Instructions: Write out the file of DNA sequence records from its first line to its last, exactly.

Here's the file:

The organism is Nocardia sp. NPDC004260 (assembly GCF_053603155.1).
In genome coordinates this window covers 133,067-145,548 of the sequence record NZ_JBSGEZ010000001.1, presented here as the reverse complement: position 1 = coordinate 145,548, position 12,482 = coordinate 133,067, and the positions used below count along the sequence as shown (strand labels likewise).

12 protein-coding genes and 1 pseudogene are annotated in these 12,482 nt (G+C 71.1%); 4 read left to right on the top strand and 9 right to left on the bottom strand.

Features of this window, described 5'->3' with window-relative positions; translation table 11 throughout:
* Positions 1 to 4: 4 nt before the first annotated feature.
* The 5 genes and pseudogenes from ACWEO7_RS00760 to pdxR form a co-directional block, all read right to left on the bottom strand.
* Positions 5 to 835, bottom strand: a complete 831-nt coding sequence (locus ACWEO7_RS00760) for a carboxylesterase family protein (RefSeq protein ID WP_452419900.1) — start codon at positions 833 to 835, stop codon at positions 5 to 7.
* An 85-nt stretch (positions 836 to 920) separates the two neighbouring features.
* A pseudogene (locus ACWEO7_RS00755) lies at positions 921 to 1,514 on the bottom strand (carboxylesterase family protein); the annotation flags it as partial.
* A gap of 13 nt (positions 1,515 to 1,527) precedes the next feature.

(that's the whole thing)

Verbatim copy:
The organism is Nocardia sp. NPDC004260 (assembly GCF_053603155.1).
In genome coordinates this window covers 133,067-145,548 of the sequence record NZ_JBSGEZ010000001.1, presented here as the reverse complement: position 1 = coordinate 145,548, position 12,482 = coordinate 133,067, and the positions used below count along the sequence as shown (strand labels likewise).

12 protein-coding genes and 1 pseudogene are annotated in these 12,482 nt (G+C 71.1%); 4 read left to right on the top strand and 9 right to left on the bottom strand.

Features of this window, described 5'->3' with window-relative positions; translation table 11 throughout:
* Positions 1 to 4: 4 nt before the first annotated feature.
* The 5 genes and pseudogenes from ACWEO7_RS00760 to pdxR form a co-directional block, all read right to left on the bottom strand.
* Positions 5 to 835, bottom strand: a complete 831-nt coding sequence (locus ACWEO7_RS00760) for a carboxylesterase family protein (RefSeq protein ID WP_452419900.1) — start codon at positions 833 to 835, stop codon at positions 5 to 7.
* An 85-nt stretch (positions 836 to 920) separates the two neighbouring features.
* A pseudogene (locus ACWEO7_RS00755) lies at positions 921 to 1,514 on the bottom strand (carboxylesterase family protein); the annotation flags it as partial.
* A gap of 13 nt (positions 1,515 to 1,527) precedes the next feature.